With over 150 years in production, the rimfire cartridge remains the most prolific and popular cartridges made today. Although the variety of calibers has reduced, rimfire rounds are still in great demand among hunters and shooters for their low recoil and noise.
Choose Your Particular Rimfire Ammo Caliber Below
|22 Long Rifle (LR) Ammo||22 WMR Ammo|
|22 Long Ammo||22 Short Ammo|
|17 HMR Ammo||17 HM2 Ammo|
|5mm Rem Magnum Ammo||22 Win Auto Ammo|
History of Rimfire Ammunition
By Sam Jacobs
A rimfire cartridge is different from a centerfire cartridge in that the priming compound is placed in the rim of the cartridge where a centerfire has its priming compound in a removable cup inside the base of the cartridge.
The first commercially successful rimfire cartridge was the Flobert cartridge which used the pressure of the exploding priming compound to propel a 6mm bullet. The cartridge was used for practice indoors and is also known as the .22CB cartridge in many countries.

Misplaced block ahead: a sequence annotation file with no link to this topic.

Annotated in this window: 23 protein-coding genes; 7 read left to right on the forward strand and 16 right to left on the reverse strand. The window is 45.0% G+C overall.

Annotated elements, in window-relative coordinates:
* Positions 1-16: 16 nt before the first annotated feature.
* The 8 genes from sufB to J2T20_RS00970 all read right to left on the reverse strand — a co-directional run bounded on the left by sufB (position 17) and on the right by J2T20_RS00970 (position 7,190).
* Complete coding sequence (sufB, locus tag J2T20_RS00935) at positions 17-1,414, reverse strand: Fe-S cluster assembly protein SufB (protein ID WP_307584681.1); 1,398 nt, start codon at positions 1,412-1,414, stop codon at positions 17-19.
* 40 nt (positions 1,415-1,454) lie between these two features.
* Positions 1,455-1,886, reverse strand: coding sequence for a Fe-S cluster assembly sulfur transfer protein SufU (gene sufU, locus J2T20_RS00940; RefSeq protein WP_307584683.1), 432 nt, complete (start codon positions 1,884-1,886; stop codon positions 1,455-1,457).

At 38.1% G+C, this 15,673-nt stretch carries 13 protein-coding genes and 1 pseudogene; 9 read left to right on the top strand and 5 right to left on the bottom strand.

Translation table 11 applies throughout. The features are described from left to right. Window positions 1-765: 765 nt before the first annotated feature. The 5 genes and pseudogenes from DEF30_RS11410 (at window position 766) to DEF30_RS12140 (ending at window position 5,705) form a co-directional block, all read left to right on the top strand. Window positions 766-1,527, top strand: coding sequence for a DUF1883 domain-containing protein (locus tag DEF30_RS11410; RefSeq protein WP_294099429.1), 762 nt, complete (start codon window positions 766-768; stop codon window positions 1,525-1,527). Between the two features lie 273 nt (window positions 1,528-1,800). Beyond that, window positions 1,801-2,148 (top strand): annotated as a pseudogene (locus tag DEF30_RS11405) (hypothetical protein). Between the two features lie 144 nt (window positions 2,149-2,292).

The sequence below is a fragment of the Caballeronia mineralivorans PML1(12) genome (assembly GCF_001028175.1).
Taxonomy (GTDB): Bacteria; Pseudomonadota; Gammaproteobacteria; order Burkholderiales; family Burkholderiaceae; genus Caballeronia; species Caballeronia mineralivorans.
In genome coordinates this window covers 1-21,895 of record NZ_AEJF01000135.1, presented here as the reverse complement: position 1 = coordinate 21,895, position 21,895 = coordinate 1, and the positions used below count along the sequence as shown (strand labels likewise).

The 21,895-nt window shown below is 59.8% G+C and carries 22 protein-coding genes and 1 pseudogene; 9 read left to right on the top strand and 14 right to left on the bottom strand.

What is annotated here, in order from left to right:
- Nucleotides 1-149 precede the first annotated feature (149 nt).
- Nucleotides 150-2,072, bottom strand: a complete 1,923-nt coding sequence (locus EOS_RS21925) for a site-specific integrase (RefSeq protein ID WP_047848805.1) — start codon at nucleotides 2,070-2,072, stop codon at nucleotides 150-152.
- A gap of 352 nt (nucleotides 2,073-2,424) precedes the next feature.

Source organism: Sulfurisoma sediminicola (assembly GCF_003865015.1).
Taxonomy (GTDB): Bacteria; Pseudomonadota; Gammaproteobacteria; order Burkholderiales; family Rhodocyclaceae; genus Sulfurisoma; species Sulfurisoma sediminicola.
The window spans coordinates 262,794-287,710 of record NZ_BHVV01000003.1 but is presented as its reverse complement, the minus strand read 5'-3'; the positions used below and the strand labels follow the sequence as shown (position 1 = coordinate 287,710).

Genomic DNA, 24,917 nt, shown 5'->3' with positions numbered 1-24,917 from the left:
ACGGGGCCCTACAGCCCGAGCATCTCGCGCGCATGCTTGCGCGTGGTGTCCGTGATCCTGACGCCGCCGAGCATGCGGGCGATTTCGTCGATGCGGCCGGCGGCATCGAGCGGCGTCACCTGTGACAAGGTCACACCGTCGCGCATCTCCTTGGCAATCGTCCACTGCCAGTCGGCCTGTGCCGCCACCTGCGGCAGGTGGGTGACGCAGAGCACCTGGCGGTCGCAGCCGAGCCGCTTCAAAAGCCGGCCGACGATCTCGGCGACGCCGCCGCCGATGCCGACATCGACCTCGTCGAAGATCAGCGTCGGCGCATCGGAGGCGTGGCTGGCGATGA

In 1857 the Smith and Wesson company took the Flobert idea, added a few grains of powder and created the .22 Short. This cartridge was designed to be used in the first American rimfire revolver, the Smith and Wesson Model 1. With the success of the .22 Short, a .22 Long was introduced. The .22 Long had a heavier bullet and a slightly larger powder charge. The performance was somewhat better than the .22 Short, but in 1887 the .22 Long Rifle was introduced and would eventually overtake all other .22 caliber rimfire cartridges in popularity and become the most prolific cartridge in the world.
When talking about rimfire cartridges, many people forget that there was a good variety of rimfire cartridges in various calibers. The .25 Stevens, .32 Long and .44 Henry Flat were also well known rimfire cartridges. The largest caliber production rimfire cartridge was the .58 Miller which was used in converted muskets during the end of the Civil War.
Today, the cutting edge of rimfire technology is centering around the .17 HMR and .17 Mach 2. The extremely high velocity and flat shooting characteristics make these cartridges popular among varmint hunters. Also, the .17 caliber cartridges have virtually non-existent recoil and relatively quiet noise signatures when compared to centerfire varmint ammunition.
Rimfire ammunition has been a fixture in the firearms ammunition industry for almost 200 years. The huge demand for rimfire products from the public and the continuous improvements in design and performance made by manufacturers prove that this ammunition will likely remain with us for a long time to come.
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